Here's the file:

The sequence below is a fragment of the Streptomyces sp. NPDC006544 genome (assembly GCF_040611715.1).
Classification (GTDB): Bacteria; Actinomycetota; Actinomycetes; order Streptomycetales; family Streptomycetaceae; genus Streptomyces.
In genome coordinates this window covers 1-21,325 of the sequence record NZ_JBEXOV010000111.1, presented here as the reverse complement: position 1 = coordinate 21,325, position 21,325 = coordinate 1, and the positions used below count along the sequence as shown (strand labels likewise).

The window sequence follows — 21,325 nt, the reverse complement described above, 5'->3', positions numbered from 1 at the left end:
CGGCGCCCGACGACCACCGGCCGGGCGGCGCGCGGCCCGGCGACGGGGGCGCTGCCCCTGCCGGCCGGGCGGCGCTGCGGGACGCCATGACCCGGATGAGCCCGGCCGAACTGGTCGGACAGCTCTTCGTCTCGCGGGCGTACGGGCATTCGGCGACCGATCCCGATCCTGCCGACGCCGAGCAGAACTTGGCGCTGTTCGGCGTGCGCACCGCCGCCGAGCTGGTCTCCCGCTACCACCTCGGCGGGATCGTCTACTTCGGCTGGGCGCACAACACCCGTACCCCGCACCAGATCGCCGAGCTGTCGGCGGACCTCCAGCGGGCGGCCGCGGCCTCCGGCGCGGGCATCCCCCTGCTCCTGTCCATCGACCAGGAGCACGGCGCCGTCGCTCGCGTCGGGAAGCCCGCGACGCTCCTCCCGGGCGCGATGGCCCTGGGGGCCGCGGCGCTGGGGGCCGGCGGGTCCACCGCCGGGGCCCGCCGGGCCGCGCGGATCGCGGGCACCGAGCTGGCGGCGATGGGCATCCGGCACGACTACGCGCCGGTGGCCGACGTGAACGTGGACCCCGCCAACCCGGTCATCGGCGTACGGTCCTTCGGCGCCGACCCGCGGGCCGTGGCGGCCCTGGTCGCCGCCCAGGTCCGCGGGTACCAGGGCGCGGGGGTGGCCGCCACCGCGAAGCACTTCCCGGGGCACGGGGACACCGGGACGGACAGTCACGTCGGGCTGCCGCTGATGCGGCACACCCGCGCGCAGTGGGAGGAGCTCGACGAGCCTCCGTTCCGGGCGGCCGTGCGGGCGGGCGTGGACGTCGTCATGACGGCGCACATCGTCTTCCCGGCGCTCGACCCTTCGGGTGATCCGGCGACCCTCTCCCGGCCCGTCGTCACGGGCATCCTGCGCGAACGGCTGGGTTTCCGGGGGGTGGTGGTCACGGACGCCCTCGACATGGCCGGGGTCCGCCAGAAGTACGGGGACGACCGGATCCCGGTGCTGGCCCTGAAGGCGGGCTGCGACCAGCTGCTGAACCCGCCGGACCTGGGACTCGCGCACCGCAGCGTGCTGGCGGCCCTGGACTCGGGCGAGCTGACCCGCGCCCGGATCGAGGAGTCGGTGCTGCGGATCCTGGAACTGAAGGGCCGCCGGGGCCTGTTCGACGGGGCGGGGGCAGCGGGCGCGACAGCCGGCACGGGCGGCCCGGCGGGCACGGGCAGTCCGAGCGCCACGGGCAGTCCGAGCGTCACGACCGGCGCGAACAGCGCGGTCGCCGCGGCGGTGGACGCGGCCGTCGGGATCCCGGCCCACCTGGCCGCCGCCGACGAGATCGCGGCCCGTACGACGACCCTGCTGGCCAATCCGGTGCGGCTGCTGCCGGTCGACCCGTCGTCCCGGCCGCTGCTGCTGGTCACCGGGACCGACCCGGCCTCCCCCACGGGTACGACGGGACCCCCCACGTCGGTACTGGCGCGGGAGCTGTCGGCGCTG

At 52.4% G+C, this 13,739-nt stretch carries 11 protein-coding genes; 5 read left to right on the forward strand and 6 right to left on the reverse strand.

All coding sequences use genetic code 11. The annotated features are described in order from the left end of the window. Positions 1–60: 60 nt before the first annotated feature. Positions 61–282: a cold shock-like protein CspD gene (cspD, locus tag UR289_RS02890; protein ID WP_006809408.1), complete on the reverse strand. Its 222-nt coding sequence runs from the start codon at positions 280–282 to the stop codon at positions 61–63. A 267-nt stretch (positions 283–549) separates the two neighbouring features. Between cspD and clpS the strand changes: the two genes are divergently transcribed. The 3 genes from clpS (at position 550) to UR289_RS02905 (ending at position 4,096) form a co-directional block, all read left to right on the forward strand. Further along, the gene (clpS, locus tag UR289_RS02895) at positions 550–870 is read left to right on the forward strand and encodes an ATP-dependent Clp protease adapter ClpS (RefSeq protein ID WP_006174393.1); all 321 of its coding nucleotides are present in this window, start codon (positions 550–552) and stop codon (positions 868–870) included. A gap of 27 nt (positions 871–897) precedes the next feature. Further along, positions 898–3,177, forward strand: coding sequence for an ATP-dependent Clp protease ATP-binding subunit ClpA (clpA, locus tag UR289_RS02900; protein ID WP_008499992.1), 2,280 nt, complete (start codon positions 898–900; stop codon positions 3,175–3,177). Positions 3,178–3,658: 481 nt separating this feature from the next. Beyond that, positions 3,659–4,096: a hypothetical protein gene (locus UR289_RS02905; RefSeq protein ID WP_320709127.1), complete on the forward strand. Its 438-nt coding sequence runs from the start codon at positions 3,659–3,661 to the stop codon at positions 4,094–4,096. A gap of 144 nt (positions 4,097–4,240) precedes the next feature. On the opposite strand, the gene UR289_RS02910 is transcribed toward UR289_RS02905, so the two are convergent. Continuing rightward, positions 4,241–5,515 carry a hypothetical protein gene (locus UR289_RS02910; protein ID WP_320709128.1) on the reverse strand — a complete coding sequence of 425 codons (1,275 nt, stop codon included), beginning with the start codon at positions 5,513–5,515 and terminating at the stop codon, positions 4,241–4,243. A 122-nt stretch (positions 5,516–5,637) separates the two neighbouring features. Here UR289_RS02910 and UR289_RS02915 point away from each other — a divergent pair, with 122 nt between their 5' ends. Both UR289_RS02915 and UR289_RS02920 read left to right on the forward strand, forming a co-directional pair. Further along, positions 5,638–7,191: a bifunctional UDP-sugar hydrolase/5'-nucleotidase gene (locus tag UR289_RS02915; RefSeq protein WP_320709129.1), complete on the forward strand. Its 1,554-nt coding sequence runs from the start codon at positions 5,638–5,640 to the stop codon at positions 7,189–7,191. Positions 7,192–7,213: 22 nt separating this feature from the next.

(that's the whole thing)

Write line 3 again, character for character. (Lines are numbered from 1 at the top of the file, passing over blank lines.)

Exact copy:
In genome coordinates this window covers 1-21,325 of the sequence record NZ_JBEXOV010000111.1, presented here as the reverse complement: position 1 = coordinate 21,325, position 21,325 = coordinate 1, and the positions used below count along the sequence as shown (strand labels likewise).